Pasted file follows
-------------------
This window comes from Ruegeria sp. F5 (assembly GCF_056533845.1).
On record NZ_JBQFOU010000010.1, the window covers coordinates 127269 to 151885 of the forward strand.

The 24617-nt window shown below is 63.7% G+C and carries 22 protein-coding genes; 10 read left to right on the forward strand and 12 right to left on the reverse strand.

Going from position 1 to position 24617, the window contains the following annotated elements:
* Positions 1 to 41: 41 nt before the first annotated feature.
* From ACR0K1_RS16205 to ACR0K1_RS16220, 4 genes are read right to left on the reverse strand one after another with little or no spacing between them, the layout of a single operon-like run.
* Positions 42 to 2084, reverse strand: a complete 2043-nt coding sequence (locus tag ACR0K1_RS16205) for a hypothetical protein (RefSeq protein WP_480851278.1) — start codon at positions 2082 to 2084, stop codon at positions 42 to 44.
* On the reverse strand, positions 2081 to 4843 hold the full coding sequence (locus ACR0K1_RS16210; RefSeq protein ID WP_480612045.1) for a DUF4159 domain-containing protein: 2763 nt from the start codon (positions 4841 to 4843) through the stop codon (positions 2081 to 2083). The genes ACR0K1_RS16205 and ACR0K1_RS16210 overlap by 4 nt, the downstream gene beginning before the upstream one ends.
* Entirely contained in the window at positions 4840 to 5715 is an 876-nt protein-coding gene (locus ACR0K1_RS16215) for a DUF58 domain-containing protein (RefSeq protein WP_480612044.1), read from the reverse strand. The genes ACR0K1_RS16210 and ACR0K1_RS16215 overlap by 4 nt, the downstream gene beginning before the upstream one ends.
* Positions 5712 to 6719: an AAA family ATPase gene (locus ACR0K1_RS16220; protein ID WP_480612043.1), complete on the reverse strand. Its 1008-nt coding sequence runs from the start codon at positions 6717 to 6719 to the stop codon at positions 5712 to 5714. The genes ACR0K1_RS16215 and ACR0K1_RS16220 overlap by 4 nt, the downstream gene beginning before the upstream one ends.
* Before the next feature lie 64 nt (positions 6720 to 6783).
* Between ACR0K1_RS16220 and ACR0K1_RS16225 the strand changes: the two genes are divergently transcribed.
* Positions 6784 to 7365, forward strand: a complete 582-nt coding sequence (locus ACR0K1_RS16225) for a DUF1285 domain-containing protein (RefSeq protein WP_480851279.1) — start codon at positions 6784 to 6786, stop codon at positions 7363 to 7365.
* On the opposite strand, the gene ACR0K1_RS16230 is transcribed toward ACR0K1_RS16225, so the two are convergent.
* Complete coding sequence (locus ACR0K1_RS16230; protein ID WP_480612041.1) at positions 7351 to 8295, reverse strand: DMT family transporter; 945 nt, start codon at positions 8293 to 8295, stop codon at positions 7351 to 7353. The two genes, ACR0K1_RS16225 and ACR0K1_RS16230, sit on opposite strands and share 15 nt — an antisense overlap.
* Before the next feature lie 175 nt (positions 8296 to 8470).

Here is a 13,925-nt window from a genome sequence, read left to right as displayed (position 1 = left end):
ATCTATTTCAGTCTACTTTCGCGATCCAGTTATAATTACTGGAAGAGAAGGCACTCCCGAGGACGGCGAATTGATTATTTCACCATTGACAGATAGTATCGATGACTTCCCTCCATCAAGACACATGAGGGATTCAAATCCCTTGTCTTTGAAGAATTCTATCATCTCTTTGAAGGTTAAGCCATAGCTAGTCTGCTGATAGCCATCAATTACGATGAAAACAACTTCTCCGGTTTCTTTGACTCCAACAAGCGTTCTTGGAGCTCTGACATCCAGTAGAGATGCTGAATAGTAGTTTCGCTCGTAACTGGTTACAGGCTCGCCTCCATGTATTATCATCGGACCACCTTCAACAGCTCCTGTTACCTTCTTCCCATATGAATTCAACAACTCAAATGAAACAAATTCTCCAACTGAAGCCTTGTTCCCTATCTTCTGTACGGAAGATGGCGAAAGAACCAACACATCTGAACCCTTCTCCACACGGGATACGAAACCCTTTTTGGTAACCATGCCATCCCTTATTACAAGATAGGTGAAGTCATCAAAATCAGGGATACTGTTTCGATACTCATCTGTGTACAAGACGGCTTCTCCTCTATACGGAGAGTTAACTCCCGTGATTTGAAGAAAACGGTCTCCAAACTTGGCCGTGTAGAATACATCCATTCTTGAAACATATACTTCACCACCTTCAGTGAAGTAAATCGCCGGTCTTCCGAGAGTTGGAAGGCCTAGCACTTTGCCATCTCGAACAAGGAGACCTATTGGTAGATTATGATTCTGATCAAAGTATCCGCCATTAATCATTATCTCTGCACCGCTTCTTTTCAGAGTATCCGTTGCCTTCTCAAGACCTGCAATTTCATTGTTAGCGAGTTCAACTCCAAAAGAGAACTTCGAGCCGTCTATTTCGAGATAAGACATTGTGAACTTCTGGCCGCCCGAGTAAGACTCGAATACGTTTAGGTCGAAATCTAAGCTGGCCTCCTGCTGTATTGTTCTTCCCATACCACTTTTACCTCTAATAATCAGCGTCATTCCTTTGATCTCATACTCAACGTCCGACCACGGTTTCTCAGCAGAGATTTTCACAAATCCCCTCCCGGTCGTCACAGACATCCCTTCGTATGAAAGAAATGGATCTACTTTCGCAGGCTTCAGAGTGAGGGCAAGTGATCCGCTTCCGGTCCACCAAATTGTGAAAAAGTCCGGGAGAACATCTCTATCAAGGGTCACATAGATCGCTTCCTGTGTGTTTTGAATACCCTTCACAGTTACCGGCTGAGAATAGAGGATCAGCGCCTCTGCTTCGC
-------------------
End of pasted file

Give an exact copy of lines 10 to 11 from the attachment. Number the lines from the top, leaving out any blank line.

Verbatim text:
* Positions 5712 to 6719: an AAA family ATPase gene (locus ACR0K1_RS16220; protein ID WP_480612043.1), complete on the reverse strand. Its 1008-nt coding sequence runs from the start codon at positions 6717 to 6719 to the stop codon at positions 5712 to 5714. The genes ACR0K1_RS16215 and ACR0K1_RS16220 overlap by 4 nt, the downstream gene beginning before the upstream one ends.
* Before the next feature lie 64 nt (positions 6720 to 6783).